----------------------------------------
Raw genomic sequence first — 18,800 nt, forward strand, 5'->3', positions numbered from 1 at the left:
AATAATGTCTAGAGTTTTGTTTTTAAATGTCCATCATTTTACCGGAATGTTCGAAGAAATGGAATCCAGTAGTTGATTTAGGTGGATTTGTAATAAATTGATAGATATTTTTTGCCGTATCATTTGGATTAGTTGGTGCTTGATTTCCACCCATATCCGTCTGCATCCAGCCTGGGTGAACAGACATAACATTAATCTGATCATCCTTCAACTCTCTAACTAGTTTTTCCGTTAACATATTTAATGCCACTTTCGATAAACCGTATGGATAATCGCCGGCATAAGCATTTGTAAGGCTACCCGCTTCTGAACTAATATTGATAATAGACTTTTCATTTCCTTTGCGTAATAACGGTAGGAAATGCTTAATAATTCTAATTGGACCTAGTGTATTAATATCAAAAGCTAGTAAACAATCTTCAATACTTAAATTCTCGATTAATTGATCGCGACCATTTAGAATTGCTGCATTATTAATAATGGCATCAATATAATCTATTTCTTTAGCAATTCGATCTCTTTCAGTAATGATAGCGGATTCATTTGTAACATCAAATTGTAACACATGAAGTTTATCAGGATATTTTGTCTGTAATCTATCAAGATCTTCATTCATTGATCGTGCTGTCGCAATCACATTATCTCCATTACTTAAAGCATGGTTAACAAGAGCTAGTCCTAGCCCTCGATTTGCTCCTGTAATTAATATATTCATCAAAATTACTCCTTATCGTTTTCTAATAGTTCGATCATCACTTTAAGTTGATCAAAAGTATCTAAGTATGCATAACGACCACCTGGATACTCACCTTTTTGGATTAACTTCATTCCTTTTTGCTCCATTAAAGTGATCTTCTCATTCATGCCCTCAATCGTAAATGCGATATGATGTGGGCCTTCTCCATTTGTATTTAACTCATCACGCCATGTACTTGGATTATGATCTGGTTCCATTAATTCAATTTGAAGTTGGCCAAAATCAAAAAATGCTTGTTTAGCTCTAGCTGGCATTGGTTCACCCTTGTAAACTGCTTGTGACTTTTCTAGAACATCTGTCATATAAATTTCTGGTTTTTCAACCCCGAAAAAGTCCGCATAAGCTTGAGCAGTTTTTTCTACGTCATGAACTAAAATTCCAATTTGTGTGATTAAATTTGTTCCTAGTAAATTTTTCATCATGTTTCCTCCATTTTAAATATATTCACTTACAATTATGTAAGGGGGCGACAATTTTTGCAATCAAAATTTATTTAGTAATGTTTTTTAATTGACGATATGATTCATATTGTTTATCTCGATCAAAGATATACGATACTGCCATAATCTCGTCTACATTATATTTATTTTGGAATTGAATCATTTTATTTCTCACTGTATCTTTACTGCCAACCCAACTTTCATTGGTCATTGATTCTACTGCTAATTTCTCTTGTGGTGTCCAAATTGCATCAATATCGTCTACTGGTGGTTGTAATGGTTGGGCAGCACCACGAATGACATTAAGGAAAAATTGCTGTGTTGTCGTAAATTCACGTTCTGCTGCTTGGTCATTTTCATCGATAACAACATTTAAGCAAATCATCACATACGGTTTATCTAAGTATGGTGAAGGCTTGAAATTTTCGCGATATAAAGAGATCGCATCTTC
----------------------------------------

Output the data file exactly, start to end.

Raw genomic sequence first — 18,800 nt, forward strand, 5'->3', positions numbered from 1 at the left:
AATAATGTCTAGAGTTTTGTTTTTAAATGTCCATCATTTTACCGGAATGTTCGAAGAAATGGAATCCAGTAGTTGATTTAGGTGGATTTGTAATAAATTGATAGATATTTTTTGCCGTATCATTTGGATTAGTTGGTGCTTGATTTCCACCCATATCCGTCTGCATCCAGCCTGGGTGAACAGACATAACATTAATCTGATCATCCTTCAACTCTCTAACTAGTTTTTCCGTTAACATATTTAATGCCACTTTCGATAAACCGTATGGATAATCGCCGGCATAAGCATTTGTAAGGCTACCCGCTTCTGAACTAATATTGATAATAGACTTTTCATTTCCTTTGCGTAATAACGGTAGGAAATGCTTAATAATTCTAATTGGACCTAGTGTATTAATATCAAAAGCTAGTAAACAATCTTCAATACTTAAATTCTCGATTAATTGATCGCGACCATTTAGAATTGCTGCATTATTAATAATGGCATCAATATAATCTATTTCTTTAGCAATTCGATCTCTTTCAGTAATGATAGCGGATTCATTTGTAACATCAAATTGTAACACATGAAGTTTATCAGGATATTTTGTCTGTAATCTATCAAGATCTTCATTCATTGATCGTGCTGTCGCAATCACATTATCTCCATTACTTAAAGCATGGTTAACAAGAGCTAGTCCTAGCCCTCGATTTGCTCCTGTAATTAATATATTCATCAAAATTACTCCTTATCGTTTTCTAATAGTTCGATCATCACTTTAAGTTGATCAAAAGTATCTAAGTATGCATAACGACCACCTGGATACTCACCTTTTTGGATTAACTTCATTCCTTTTTGCTCCATTAAAGTGATCTTCTCATTCATGCCCTCAATCGTAAATGCGATATGATGTGGGCCTTCTCCATTTGTATTTAACTCATCACGCCATGTACTTGGATTATGATCTGGTTCCATTAATTCAATTTGAAGTTGGCCAAAATCAAAAAATGCTTGTTTAGCTCTAGCTGGCATTGGTTCACCCTTGTAAACTGCTTGTGACTTTTCTAGAACATCTGTCATATAAATTTCTGGTTTTTCAACCCCGAAAAAGTCCGCATAAGCTTGAGCAGTTTTTTCTACGTCATGAACTAAAATTCCAATTTGTGTGATTAAATTTGTTCCTAGTAAATTTTTCATCATGTTTCCTCCATTTTAAATATATTCACTTACAATTATGTAAGGGGGCGACAATTTTTGCAATCAAAATTTATTTAGTAATGTTTTTTAATTGACGATATGATTCATATTGTTTATCTCGATCAAAGATATACGATACTGCCATAATCTCGTCTACATTATATTTATTTTGGAATTGAATCATTTTATTTCTCACTGTATCTTTACTGCCAACCCAACTTTCATTGGTCATTGATTCTACTGCTAATTTCTCTTGTGGTGTCCAAATTGCATCAATATCGTCTACTGGTGGTTGTAATGGTTGGGCAGCACCACGAATGACATTAAGGAAAAATTGCTGTGTTGTCGTAAATTCACGTTCTGCTGCTTGGTCATTTTCATCGATAACAACATTTAAGCAAATCATCACATACGGTTTATCTAAGTATGGTGAAGGCTTGAAATTTTCGCGATATAAAGAGATCGCATCTTC